Robbie Robertson wrote the song specifically with Danko in mind, knowing what the possibilities would be. After all, this song is probably one of the most direct and personal songs he ever wrote. So, what is it about Danko’s voice that brings it to life so effectively to the point where all other vocalists covering this song over the years haven’t come near to capturing? Continue reading →
Listen to this track by Anglo-Scot folktronica collagists The Beta Band. It’s “Human Being”, the second single from their second album, Hot Shots II, released in the summer of 2001.
This record was the follow-up to their first full-length and self-titled debut, a record that felt like a false start to the band themselves, who called it “shit” in interviews. That’s a little strong. But, it is an unfocused work, albeit with some great tracks on it (my favourite: “It’s Not Too Beautiful”, with its kind of a wonky nu-psych quality).
I personally think that the lukewarm reaction to their debut was because the compilation Three EPs had done so well, featuring a bona fide hit in “Dry The Rain”, a song that would go in my own top 100 of songs I could play over and over and never get tired of. Needless to say, expectations for their first album were very high when it came down to full-length records.
So how did they do one better with this one, after the lacklustre results of the first? Well, they revealed something about themselves as a band which had been a little lost on that debut record that is noted for its ecleticism, and not much for focus. I’m talking about songwriting. Continue reading →
Listen to this track by psychedelic and progressive rock granddaddies Pink Floyd. It’s “Louder Than Words”, the sole lyrics-based song as taken from their final album under the Pink Floyd name, The Endless River. The album came out of scouring through the tapes leftover from 1994’s The Division Bell sessions, looking for gems that were good enough to release as a new record. After reviewing the tracks in their original form, overdubs were layered on top to make them new tracks by surviving and current members David Gilmour and Nick Mason.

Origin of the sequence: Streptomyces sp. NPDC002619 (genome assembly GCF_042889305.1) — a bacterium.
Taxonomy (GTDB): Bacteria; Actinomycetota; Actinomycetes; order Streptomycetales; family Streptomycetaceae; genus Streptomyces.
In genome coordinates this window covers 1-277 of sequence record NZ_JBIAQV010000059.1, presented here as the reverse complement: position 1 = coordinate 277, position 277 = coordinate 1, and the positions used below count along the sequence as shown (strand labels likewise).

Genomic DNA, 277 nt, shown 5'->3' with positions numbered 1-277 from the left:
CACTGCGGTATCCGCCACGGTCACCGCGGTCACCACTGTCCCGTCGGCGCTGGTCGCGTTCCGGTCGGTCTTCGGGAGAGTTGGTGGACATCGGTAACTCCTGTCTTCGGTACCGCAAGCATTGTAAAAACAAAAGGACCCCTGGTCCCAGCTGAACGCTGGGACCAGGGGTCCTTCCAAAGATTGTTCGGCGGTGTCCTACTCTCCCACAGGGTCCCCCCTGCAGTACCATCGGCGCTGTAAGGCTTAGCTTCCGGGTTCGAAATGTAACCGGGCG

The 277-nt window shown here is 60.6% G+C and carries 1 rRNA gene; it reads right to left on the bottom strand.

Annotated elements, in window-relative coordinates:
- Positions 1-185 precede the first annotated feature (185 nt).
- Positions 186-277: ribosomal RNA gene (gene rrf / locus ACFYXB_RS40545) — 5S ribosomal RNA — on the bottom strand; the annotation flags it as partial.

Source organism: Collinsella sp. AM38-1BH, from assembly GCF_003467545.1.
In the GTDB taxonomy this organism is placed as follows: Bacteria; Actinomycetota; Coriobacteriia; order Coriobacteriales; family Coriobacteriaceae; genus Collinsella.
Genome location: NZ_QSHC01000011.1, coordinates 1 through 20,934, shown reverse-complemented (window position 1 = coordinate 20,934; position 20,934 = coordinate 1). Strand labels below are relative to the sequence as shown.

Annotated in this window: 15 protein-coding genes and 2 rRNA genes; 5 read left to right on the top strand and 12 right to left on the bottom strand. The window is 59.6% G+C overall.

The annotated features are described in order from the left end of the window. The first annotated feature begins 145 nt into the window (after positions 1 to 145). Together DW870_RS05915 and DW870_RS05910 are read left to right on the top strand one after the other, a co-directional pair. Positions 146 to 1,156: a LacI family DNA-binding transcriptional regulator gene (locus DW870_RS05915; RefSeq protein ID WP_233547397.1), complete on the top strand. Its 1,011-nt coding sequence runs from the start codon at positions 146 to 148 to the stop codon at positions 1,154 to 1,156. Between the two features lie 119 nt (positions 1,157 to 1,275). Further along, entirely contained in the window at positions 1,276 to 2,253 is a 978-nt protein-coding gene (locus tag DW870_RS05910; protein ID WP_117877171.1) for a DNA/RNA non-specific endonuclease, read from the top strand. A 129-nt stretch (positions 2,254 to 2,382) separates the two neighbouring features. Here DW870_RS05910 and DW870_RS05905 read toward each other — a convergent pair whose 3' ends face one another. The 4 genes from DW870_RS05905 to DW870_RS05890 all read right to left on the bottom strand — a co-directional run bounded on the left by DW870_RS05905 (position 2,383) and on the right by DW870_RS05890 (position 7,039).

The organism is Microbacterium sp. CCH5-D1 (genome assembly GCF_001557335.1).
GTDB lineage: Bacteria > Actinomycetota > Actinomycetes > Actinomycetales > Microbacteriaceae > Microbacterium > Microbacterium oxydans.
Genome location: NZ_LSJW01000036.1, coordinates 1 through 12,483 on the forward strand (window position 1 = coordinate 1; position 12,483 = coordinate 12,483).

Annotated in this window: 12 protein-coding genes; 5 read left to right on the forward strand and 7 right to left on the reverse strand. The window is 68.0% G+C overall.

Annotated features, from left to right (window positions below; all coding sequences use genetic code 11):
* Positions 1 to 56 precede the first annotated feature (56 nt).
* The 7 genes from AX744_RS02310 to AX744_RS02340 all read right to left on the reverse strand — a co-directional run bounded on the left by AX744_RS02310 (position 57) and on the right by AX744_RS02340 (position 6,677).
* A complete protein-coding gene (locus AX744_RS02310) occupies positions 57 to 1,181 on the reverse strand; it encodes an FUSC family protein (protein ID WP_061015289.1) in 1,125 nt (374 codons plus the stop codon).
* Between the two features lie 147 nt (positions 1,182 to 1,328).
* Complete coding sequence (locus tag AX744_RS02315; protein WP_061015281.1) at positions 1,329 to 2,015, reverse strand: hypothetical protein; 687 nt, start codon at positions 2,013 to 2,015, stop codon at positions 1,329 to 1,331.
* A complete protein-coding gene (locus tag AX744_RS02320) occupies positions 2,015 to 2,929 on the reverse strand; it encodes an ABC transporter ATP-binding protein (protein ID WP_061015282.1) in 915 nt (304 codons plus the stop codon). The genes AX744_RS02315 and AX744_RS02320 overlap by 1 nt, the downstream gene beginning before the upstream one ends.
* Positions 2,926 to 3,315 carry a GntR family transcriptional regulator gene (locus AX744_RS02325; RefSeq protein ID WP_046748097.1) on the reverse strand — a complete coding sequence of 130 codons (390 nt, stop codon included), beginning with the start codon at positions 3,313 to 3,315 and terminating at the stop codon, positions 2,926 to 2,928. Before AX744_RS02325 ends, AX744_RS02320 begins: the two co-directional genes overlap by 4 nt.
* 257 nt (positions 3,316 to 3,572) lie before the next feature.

The reasons for the release, after having been hounded by press and fans for so long around the subject of a reunion, are artistic. But, they’re also sentimental. And whose sentiment are we experiencing when we hear this song, so self-referential as it is (although with lyrics not from the band, but a close insider – guitarist David Gilmour’s wife Polly Sampson)? Well, there is something of trace of self-examination over nearly fifty years of existance as a band. But, I think it delivers something else that is more universal, too. Continue reading →
Listen to this track by Queen Street West Toronto scenesters and new wave social commentators Martha & the Muffins. It’s “Women Around The World At Work”, a single as taken from their 1981 album This Is The Ice Age, their third.
This album is one that began something of a new phase for the band. First, they’d taken on a new member in bassist Jocelyn Lanois. And second, they hired her brother, Daniel Lanois, to produce their third album recording it in Toronto and in Hamilton where he was based. It wouldn’t turn out to be as big as Peter Gabriel’s So, or U2’s The Joshua Tree, which Lanois would also produce later on in the decade. But, it would prove that the band had plenty in the tank creatively speaking other than their most widely-known song “Echo Beach”.
One of the things that allowed them to expand on their sound, was a new exploration of politically motivated subject matter. This is one of their finest examples, a discussion of an issue that is still very relevant today, unfortunately. Continue reading →